Feeling a little hot in Dickinson? Area soon to cool off to near normal temps in the 80sAnd another weather record falls. The city beat its old July 19 record high temperature by 1 degree when the mercury rose to 102 degrees Thursday.
By: Betsy Simon, The Dickinson Press
And another weather record falls. The city beat its old July 19 record high temperature by 1 degree when the mercury rose to 102 degrees Thursday.
But the past is proof that it could always be worse.
The monthly record temperature for Dickinson in July is 114 degrees, which was set in 1936, according to data from the National Weather Service in Bismarck.
The city’s average high temperatures for July are in the low- to mid-80s. Temperatures are expected to return closer to normal this week.
According to the U.S Geological Survey, the highest ever recorded temperature in North Dakota was 121 degrees, recorded July 6, 1936, in Steele.
While the temperatures rose, precipitation amounts re-mained below average.
Since the start of 2012, the city has incurred a 2.81-inch precipitation deficit. Average July precipitation levels are around 2 1/2 inches, according to the NWS drought information statement.
In the last month alone, Dickinson’s precipitation levels were down an inch-and-a-half from average, but the city has not issued any water restrictions, said City Administrator Shawn Kessel.
Kessel, who attended a water conference Friday, said he spoke with Mary Massad, CEO/manager of Southwest Water Authority, and she agreed that it is not necessary to limit water usage at this point.
“I don’t see a short-term scenario that would demand us to limit water usage,” Kessel said. “Demand is what requires us to limit water usage, and right now the demand compared to the supply is adequate.”
He said city water usage has been limited only once in his four years here, and it was due to upgrades at the water plant.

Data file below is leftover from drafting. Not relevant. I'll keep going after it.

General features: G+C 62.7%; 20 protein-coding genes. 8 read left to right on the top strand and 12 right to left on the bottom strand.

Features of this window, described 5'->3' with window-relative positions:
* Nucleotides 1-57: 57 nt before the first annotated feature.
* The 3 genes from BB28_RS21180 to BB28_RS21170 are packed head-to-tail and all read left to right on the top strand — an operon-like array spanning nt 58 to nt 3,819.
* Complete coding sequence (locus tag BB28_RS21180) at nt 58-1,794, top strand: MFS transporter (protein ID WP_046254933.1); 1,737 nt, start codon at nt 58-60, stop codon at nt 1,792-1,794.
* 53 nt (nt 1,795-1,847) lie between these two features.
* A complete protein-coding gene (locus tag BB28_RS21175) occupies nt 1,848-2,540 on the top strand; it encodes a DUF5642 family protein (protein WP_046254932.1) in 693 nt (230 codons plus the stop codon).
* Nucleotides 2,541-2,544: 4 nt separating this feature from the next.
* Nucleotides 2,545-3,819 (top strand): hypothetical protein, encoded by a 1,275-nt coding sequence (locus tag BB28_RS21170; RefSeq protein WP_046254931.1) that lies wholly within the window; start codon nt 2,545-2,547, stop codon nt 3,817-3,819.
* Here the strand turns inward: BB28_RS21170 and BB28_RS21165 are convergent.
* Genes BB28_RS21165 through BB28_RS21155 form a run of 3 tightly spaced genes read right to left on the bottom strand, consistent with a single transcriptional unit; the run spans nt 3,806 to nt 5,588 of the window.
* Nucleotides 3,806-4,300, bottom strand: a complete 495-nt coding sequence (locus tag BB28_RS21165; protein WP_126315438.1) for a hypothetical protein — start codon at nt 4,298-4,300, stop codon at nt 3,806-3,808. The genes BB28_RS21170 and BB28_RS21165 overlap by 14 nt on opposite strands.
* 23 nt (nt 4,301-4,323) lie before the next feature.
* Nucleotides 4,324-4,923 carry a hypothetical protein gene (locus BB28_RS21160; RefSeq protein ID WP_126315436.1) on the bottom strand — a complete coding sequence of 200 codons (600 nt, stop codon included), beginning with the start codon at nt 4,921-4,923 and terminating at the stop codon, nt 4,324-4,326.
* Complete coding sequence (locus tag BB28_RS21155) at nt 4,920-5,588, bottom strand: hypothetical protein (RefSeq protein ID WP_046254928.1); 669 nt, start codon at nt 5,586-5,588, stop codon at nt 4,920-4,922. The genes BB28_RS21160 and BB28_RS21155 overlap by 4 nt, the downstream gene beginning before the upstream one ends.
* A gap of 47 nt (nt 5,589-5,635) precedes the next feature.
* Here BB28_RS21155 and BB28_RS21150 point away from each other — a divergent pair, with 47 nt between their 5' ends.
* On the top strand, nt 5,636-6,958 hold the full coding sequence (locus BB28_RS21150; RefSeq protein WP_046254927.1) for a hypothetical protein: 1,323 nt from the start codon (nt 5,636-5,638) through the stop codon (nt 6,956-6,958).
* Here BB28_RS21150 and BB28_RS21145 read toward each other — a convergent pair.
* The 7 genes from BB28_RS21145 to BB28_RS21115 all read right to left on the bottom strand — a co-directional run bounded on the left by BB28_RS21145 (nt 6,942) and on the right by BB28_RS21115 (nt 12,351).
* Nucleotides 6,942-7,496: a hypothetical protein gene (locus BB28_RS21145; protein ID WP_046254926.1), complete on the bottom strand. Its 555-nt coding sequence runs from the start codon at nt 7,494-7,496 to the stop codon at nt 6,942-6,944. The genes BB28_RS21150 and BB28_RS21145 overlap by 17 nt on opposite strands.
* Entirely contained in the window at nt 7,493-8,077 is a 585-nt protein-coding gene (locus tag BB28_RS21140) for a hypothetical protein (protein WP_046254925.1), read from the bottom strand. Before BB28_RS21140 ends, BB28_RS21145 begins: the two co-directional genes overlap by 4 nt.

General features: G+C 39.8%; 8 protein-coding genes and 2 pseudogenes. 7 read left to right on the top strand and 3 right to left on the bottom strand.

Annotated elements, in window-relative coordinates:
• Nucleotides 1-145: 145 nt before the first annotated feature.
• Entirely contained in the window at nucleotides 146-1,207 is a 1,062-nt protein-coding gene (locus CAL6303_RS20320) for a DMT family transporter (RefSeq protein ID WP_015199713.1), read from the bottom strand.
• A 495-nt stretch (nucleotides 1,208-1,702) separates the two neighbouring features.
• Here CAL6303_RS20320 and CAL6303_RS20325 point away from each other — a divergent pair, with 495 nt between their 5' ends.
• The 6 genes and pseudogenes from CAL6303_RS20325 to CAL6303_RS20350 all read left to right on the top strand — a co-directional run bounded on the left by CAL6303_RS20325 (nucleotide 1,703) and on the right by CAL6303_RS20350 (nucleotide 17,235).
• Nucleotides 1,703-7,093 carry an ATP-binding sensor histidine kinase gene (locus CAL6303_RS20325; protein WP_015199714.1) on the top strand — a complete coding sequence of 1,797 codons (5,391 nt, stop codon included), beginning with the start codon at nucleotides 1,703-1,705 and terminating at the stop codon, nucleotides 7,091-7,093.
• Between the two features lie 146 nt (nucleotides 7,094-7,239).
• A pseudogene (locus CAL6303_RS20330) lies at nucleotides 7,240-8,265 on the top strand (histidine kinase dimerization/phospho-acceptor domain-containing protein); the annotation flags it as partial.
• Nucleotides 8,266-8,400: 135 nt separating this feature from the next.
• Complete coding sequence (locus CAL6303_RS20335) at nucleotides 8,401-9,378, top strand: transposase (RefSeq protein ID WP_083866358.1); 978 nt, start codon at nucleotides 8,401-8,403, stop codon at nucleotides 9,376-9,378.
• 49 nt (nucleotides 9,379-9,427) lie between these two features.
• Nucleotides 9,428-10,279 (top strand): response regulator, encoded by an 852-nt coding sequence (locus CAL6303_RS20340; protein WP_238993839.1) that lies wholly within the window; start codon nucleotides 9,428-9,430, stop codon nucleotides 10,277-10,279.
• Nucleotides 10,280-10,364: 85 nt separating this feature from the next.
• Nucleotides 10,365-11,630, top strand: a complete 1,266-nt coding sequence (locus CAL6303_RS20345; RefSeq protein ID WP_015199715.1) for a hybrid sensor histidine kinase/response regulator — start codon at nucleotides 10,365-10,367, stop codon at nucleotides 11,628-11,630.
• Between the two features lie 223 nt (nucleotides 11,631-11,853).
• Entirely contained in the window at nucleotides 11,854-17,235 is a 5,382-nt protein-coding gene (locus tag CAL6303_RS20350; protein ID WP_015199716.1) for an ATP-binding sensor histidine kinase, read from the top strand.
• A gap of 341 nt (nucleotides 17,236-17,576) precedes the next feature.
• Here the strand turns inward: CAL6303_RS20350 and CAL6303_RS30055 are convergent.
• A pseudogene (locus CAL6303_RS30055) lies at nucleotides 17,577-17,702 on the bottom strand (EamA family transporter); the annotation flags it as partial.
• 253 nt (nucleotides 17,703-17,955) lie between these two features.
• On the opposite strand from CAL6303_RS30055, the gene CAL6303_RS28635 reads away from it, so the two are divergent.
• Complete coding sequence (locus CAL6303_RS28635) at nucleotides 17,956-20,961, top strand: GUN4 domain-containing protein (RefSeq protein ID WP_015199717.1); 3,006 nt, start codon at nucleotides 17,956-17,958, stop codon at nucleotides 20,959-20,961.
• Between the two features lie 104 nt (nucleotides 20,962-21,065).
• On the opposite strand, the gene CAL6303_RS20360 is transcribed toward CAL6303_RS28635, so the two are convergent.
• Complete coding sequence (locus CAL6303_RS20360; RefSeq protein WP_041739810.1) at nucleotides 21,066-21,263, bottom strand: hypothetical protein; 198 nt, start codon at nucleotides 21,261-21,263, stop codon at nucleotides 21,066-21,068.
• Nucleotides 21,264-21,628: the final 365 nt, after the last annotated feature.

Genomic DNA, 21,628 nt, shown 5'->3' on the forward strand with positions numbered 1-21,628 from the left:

Kessel said an example of water restrictions are alternating days when different parts of the city can do certain tasks, like wash cars or water lawns.
Dickinson appears to mirror the state, which has had no major water supply issues or droughts, according to the NWS.
“The amount of rain we could get over the next few days isn’t likely to have an impact on our drought conditions,” said Harlyn Wetzel, meteorologist at the NWS in Bismarck.
Rain hasn’t been an issue for the newly planted trees and grass at Shannon Herr’s Fifth Street West home, where the greenery is thriving with a little assistance from a water hose.
As for the heat, the Memphis, Tenn., native said it makes her feel right at home.
“This heat is reminiscent of the South,” Herr said.
But do not toss the parka and snow boots in the trash just yet, Wetzel said.
This is North Dakota after all, and he advised people to remember winter will soon return.
“We don’t have any way to say that the summer weather is a good predictor of what winter will be like because there is no firm connection between the summer and the winter that follows it,” Wetzel said. “But it is the moisture in the air that helps to moderate the temperatures, so if we would stay dry the rest of the summer and into the winter we could wind up with a winter that is dry but very cold.”